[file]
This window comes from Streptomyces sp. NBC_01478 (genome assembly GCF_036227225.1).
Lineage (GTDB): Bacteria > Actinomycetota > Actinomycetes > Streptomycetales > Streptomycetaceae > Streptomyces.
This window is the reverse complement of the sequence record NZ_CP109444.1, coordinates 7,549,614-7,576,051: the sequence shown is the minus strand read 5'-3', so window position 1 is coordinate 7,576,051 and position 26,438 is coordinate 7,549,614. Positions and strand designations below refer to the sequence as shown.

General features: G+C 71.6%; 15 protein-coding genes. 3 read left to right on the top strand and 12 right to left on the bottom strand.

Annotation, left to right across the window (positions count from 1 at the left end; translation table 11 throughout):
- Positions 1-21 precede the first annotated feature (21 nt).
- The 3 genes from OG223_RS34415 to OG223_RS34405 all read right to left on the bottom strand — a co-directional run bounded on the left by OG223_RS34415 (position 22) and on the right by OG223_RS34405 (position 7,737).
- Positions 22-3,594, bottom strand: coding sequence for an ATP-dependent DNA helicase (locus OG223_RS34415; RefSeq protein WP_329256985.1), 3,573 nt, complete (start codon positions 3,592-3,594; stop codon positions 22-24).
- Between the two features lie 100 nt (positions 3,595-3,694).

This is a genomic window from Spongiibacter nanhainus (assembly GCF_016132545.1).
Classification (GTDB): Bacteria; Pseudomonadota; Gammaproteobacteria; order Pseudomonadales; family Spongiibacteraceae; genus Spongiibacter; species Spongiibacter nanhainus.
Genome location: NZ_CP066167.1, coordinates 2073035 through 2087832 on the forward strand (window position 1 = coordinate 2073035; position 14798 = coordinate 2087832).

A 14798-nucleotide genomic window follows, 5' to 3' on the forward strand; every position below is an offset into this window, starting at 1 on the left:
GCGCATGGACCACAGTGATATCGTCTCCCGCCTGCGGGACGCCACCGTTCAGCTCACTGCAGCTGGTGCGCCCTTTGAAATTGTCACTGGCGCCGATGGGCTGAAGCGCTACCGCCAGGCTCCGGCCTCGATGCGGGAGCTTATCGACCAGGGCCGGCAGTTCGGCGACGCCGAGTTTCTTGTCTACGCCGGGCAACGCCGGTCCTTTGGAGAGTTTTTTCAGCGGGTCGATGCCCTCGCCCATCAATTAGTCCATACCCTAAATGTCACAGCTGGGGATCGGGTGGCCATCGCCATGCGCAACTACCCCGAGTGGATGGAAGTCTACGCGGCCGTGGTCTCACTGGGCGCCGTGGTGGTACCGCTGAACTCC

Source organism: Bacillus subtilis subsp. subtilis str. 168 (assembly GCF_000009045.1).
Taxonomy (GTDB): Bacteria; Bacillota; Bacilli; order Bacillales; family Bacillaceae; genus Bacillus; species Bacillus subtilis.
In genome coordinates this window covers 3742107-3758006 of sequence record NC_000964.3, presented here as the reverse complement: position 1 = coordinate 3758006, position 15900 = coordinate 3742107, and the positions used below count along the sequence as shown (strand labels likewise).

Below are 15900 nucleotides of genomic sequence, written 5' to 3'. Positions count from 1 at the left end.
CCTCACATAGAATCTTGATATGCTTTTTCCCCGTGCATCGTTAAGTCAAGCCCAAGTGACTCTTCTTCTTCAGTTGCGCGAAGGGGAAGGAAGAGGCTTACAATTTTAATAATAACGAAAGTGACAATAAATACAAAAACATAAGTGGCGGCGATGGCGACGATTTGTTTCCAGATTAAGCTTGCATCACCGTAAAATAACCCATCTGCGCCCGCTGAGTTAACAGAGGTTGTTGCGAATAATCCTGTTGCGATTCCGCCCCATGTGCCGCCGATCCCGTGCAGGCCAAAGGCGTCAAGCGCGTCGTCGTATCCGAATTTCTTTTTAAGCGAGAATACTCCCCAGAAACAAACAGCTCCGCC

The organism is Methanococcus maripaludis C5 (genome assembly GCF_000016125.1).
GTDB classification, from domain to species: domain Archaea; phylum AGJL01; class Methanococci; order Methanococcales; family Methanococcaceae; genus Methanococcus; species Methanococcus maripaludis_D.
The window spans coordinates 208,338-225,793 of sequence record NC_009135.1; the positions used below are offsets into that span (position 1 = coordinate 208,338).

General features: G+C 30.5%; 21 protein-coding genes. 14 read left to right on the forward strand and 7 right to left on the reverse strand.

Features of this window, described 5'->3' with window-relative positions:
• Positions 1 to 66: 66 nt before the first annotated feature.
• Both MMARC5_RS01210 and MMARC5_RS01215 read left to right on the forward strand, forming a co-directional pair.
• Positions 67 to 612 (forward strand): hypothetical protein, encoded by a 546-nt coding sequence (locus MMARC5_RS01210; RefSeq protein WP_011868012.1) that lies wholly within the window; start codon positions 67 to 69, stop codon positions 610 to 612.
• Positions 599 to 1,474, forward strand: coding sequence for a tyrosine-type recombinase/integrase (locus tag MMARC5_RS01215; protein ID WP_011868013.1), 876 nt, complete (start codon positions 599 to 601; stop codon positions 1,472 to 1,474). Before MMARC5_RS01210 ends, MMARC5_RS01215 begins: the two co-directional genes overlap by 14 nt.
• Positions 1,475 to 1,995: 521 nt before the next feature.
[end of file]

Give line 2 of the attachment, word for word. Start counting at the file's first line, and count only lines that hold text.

Lineage (GTDB): Bacteria > Actinomycetota > Actinomycetes > Streptomycetales > Streptomycetaceae > Streptomyces.